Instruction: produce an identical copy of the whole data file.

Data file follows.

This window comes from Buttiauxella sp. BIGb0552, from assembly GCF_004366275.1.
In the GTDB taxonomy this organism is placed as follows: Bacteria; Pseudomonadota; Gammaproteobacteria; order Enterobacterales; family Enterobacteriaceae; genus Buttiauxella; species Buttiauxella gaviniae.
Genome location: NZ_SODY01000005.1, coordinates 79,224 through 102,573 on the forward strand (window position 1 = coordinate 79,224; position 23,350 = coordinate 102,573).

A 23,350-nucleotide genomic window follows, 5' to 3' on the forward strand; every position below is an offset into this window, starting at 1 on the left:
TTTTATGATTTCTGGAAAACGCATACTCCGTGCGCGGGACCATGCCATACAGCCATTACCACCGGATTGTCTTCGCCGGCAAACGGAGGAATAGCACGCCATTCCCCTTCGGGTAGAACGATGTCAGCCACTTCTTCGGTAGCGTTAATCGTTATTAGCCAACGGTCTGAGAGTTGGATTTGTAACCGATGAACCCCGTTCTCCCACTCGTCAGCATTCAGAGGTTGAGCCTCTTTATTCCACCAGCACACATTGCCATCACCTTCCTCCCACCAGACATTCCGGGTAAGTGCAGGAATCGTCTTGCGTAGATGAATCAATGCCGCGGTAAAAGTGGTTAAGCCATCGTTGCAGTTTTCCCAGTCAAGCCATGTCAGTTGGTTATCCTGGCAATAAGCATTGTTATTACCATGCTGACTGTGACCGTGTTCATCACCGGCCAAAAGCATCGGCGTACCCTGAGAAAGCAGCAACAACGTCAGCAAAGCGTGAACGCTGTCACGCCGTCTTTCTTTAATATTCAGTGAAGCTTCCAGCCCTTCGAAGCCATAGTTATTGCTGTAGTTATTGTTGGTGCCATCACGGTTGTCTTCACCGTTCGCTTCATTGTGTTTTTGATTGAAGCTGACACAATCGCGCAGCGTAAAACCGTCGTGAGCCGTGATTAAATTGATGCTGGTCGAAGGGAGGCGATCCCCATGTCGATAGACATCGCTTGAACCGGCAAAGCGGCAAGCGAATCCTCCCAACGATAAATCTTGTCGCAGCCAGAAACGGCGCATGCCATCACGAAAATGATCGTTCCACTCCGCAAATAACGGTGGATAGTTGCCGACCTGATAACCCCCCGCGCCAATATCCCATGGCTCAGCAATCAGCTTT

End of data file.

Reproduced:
This window comes from Buttiauxella sp. BIGb0552, from assembly GCF_004366275.1.
In the GTDB taxonomy this organism is placed as follows: Bacteria; Pseudomonadota; Gammaproteobacteria; order Enterobacterales; family Enterobacteriaceae; genus Buttiauxella; species Buttiauxella gaviniae.
Genome location: NZ_SODY01000005.1, coordinates 79,224 through 102,573 on the forward strand (window position 1 = coordinate 79,224; position 23,350 = coordinate 102,573).

A 23,350-nucleotide genomic window follows, 5' to 3' on the forward strand; every position below is an offset into this window, starting at 1 on the left:
TTTTATGATTTCTGGAAAACGCATACTCCGTGCGCGGGACCATGCCATACAGCCATTACCACCGGATTGTCTTCGCCGGCAAACGGAGGAATAGCACGCCATTCCCCTTCGGGTAGAACGATGTCAGCCACTTCTTCGGTAGCGTTAATCGTTATTAGCCAACGGTCTGAGAGTTGGATTTGTAACCGATGAACCCCGTTCTCCCACTCGTCAGCATTCAGAGGTTGAGCCTCTTTATTCCACCAGCACACATTGCCATCACCTTCCTCCCACCAGACATTCCGGGTAAGTGCAGGAATCGTCTTGCGTAGATGAATCAATGCCGCGGTAAAAGTGGTTAAGCCATCGTTGCAGTTTTCCCAGTCAAGCCATGTCAGTTGGTTATCCTGGCAATAAGCATTGTTATTACCATGCTGACTGTGACCGTGTTCATCACCGGCCAAAAGCATCGGCGTACCCTGAGAAAGCAGCAACAACGTCAGCAAAGCGTGAACGCTGTCACGCCGTCTTTCTTTAATATTCAGTGAAGCTTCCAGCCCTTCGAAGCCATAGTTATTGCTGTAGTTATTGTTGGTGCCATCACGGTTGTCTTCACCGTTCGCTTCATTGTGTTTTTGATTGAAGCTGACACAATCGCGCAGCGTAAAACCGTCGTGAGCCGTGATTAAATTGATGCTGGTCGAAGGGAGGCGATCCCCATGTCGATAGACATCGCTTGAACCGGCAAAGCGGCAAGCGAATCCTCCCAACGATAAATCTTGTCGCAGCCAGAAACGGCGCATGCCATCACGAAAATGATCGTTCCACTCCGCAAATAACGGTGGATAGTTGCCGACCTGATAACCCCCCGCGCCAATATCCCATGGCTCAGCAATCAGCTTT